3 fun facts about real reindeer in time for Christmas


Can reindeer noses really turn red? We VERIFY myths and facts about the animals.
Every year on Christmas Eve, nine reindeer pull Santa’s sleigh through the sky so he can deliver presents to children throughout the world.
Their names are Dasher, Dancer, Prancer, Vixen, Comet, Cupid, Donner, Blitzen and Rudolph.
In the popular song and film about Rudolph, the red-nosed reindeer is male, and the film implies the other reindeer are also male. But viral posts claim all of Santa’s reindeer are actually female because male reindeer lose their antlers in the winter.
Some people online also claim real reindeer can have red noses like Rudolph, too.
So is there more fact than fiction behind the legend of Santa’s sleigh team? Here are 3 VERIFIED facts about the real animals that inspired our favorite fictional reindeer.
1. Are all of Santa’s reindeer female?
There isn’t a clear-cut answer to this question. Santa’s reindeer could be female or castrated males.
Unlike most other deer species, both male and female reindeer grow antlers every year, according to the U.S. Food and Drug Administration (FDA) and San Diego Zoo.
Reindeer also shed their antlers every year, but the timing differs between males and females, our sources say.
Male reindeer usually drop their antlers in the late fall and don’t regrow them until the following spring.
Pregnant female reindeer, on the other hand, keep their antlers through winter until their calves are born in the spring, the FDA and San Diego Zoo say. Non-pregnant female reindeer lose their antlers in the winter, according to the University of Alaska Fairbanks and the U.S. Fish & Wildlife Service.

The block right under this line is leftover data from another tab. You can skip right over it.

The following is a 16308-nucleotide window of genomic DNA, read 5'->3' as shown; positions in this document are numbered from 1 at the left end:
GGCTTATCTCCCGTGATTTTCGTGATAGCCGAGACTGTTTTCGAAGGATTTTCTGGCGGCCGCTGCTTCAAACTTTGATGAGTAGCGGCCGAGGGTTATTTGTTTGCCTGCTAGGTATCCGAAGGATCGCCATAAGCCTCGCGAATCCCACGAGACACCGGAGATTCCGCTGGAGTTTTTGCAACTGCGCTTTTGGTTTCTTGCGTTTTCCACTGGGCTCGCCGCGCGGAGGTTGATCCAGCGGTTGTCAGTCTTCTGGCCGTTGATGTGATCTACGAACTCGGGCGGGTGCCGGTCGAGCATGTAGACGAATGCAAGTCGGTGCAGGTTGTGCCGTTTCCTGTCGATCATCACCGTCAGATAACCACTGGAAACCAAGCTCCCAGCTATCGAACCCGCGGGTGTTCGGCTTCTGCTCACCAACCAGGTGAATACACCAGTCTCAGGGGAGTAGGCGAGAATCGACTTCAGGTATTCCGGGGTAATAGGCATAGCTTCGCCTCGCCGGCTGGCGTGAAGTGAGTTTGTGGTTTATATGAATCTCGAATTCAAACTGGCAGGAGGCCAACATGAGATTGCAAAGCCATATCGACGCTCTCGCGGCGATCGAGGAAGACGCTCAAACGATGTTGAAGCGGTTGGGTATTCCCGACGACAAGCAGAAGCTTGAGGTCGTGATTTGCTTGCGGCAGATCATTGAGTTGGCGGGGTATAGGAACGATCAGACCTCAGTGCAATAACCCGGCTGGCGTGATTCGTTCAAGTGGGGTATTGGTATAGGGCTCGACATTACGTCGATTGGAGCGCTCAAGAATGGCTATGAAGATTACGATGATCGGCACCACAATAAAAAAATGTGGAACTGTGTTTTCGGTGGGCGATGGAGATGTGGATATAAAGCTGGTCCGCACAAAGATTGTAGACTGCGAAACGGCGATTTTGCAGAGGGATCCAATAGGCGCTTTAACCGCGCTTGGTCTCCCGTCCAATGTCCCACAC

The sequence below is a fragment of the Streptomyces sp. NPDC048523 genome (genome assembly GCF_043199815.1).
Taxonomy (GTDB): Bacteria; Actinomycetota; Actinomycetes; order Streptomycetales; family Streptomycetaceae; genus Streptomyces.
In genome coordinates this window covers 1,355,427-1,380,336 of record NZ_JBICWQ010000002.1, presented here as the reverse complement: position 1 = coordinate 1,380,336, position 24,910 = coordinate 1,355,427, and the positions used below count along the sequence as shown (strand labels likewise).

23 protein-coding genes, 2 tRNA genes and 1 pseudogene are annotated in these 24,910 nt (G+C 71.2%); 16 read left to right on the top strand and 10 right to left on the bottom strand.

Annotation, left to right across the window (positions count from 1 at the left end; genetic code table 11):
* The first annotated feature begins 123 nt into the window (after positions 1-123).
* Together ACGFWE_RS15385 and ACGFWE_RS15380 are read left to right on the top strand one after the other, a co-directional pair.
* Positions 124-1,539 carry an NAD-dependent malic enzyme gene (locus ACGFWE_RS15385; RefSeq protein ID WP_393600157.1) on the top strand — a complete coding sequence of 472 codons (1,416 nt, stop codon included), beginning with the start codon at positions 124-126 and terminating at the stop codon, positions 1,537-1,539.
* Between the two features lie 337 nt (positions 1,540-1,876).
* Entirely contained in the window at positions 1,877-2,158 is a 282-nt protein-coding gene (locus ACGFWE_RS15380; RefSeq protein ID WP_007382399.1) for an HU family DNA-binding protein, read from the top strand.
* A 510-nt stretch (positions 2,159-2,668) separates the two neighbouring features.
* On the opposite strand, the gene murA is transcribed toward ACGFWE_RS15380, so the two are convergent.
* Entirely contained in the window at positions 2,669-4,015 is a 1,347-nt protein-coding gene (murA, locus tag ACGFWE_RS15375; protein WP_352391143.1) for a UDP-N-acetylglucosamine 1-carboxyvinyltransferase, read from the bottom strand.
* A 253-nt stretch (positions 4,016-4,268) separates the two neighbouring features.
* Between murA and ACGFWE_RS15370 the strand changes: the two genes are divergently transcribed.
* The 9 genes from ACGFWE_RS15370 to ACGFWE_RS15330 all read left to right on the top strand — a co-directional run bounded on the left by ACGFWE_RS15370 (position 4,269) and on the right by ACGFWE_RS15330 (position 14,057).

But castration can impact when male reindeer lose their antlers. Craig Roberts, an agricultural zoologist and professor of social psychology at the University of Stirling in Scotland, says castrated males “have antler cycles similar to those of females.”
All of this means Santa’s reindeer could be female or castrated males, since they usually keep their antlers during Christmastime.
2. Can real reindeer have red noses?
There’s truth behind the legend of Rudolph’s red nose. Some real reindeer noses can turn a reddish color due to an adaptation that helps them survive in cold climates.
A 2012 study examined the noses of two reindeer and five humans. It concluded the reindeer had a 25% higher density of blood vessels in their noses compared to humans.
This helps reindeer keep their noses warm, allowing them to heat up incoming cold air before they breathe it in, according to the Orlando Science Center.
The extra blood vessels also mean their noses can turn a reddish color.
“Exposure to extreme cold or exercise increases blood flow, and with so many extra blood vessels in their noses, they can turn a light rosy color,” the Orlando Science Center says.
3. Do reindeer make clicking sounds?
A popular Christmas song called “Up on the Housetop” says Santa’s reindeer go “click, click, click.”
Real reindeer that aren’t out delivering presents actually make clicking sounds, too. But that clicking doesn’t come from their hooves hitting the ground.
The clicking sound happens when a reindeer’s tendons snap over bones in their feet when they walk, according to an article published by Ohio State University’s College of Food, Agricultural and Environmental Sciences.



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